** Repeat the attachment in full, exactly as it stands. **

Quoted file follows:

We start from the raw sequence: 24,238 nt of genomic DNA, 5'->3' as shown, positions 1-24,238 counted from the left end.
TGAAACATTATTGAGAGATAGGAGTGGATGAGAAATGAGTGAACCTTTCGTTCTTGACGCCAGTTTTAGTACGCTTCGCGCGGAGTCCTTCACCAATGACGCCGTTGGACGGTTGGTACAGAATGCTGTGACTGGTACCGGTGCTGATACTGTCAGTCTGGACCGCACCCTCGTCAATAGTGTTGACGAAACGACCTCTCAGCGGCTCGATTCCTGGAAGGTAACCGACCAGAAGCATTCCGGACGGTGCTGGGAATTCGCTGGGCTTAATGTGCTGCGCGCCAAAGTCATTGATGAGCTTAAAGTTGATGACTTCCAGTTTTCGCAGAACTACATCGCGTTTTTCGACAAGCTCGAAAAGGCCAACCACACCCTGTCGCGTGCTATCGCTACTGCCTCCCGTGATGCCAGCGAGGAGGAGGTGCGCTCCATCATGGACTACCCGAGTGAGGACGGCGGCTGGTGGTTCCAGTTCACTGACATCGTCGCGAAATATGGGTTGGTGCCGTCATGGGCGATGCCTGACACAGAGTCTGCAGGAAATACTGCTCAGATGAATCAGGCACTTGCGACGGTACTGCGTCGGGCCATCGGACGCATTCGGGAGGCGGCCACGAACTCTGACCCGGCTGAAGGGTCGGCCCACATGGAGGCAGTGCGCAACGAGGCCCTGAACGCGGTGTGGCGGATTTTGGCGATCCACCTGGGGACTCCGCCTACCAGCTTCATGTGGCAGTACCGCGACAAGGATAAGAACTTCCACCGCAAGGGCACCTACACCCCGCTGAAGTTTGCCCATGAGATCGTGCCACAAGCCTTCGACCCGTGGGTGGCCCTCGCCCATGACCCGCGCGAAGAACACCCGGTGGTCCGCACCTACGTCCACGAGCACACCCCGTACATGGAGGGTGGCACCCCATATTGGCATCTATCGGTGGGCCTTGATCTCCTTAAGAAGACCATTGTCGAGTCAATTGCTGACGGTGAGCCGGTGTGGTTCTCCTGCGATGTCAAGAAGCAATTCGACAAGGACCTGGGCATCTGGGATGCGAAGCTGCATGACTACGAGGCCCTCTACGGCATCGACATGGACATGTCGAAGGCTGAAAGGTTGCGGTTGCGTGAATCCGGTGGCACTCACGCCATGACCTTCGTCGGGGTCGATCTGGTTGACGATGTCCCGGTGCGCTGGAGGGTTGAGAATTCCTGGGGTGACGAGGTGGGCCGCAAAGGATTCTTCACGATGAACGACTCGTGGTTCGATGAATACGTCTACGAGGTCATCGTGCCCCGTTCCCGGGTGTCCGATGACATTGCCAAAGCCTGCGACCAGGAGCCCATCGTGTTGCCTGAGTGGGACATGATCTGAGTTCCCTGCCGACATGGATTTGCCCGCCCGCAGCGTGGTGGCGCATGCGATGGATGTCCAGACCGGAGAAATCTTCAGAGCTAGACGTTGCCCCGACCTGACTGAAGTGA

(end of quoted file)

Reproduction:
We start from the raw sequence: 24,238 nt of genomic DNA, 5'->3' as shown, positions 1-24,238 counted from the left end.
TGAAACATTATTGAGAGATAGGAGTGGATGAGAAATGAGTGAACCTTTCGTTCTTGACGCCAGTTTTAGTACGCTTCGCGCGGAGTCCTTCACCAATGACGCCGTTGGACGGTTGGTACAGAATGCTGTGACTGGTACCGGTGCTGATACTGTCAGTCTGGACCGCACCCTCGTCAATAGTGTTGACGAAACGACCTCTCAGCGGCTCGATTCCTGGAAGGTAACCGACCAGAAGCATTCCGGACGGTGCTGGGAATTCGCTGGGCTTAATGTGCTGCGCGCCAAAGTCATTGATGAGCTTAAAGTTGATGACTTCCAGTTTTCGCAGAACTACATCGCGTTTTTCGACAAGCTCGAAAAGGCCAACCACACCCTGTCGCGTGCTATCGCTACTGCCTCCCGTGATGCCAGCGAGGAGGAGGTGCGCTCCATCATGGACTACCCGAGTGAGGACGGCGGCTGGTGGTTCCAGTTCACTGACATCGTCGCGAAATATGGGTTGGTGCCGTCATGGGCGATGCCTGACACAGAGTCTGCAGGAAATACTGCTCAGATGAATCAGGCACTTGCGACGGTACTGCGTCGGGCCATCGGACGCATTCGGGAGGCGGCCACGAACTCTGACCCGGCTGAAGGGTCGGCCCACATGGAGGCAGTGCGCAACGAGGCCCTGAACGCGGTGTGGCGGATTTTGGCGATCCACCTGGGGACTCCGCCTACCAGCTTCATGTGGCAGTACCGCGACAAGGATAAGAACTTCCACCGCAAGGGCACCTACACCCCGCTGAAGTTTGCCCATGAGATCGTGCCACAAGCCTTCGACCCGTGGGTGGCCCTCGCCCATGACCCGCGCGAAGAACACCCGGTGGTCCGCACCTACGTCCACGAGCACACCCCGTACATGGAGGGTGGCACCCCATATTGGCATCTATCGGTGGGCCTTGATCTCCTTAAGAAGACCATTGTCGAGTCAATTGCTGACGGTGAGCCGGTGTGGTTCTCCTGCGATGTCAAGAAGCAATTCGACAAGGACCTGGGCATCTGGGATGCGAAGCTGCATGACTACGAGGCCCTCTACGGCATCGACATGGACATGTCGAAGGCTGAAAGGTTGCGGTTGCGTGAATCCGGTGGCACTCACGCCATGACCTTCGTCGGGGTCGATCTGGTTGACGATGTCCCGGTGCGCTGGAGGGTTGAGAATTCCTGGGGTGACGAGGTGGGCCGCAAAGGATTCTTCACGATGAACGACTCGTGGTTCGATGAATACGTCTACGAGGTCATCGTGCCCCGTTCCCGGGTGTCCGATGACATTGCCAAAGCCTGCGACCAGGAGCCCATCGTGTTGCCTGAGTGGGACATGATCTGAGTTCCCTGCCGACATGGATTTGCCCGCCCGCAGCGTGGTGGCGCATGCGATGGATGTCCAGACCGGAGAAATCTTCAGAGCTAGACGTTGCCCCGACCTGACTGAAGTGA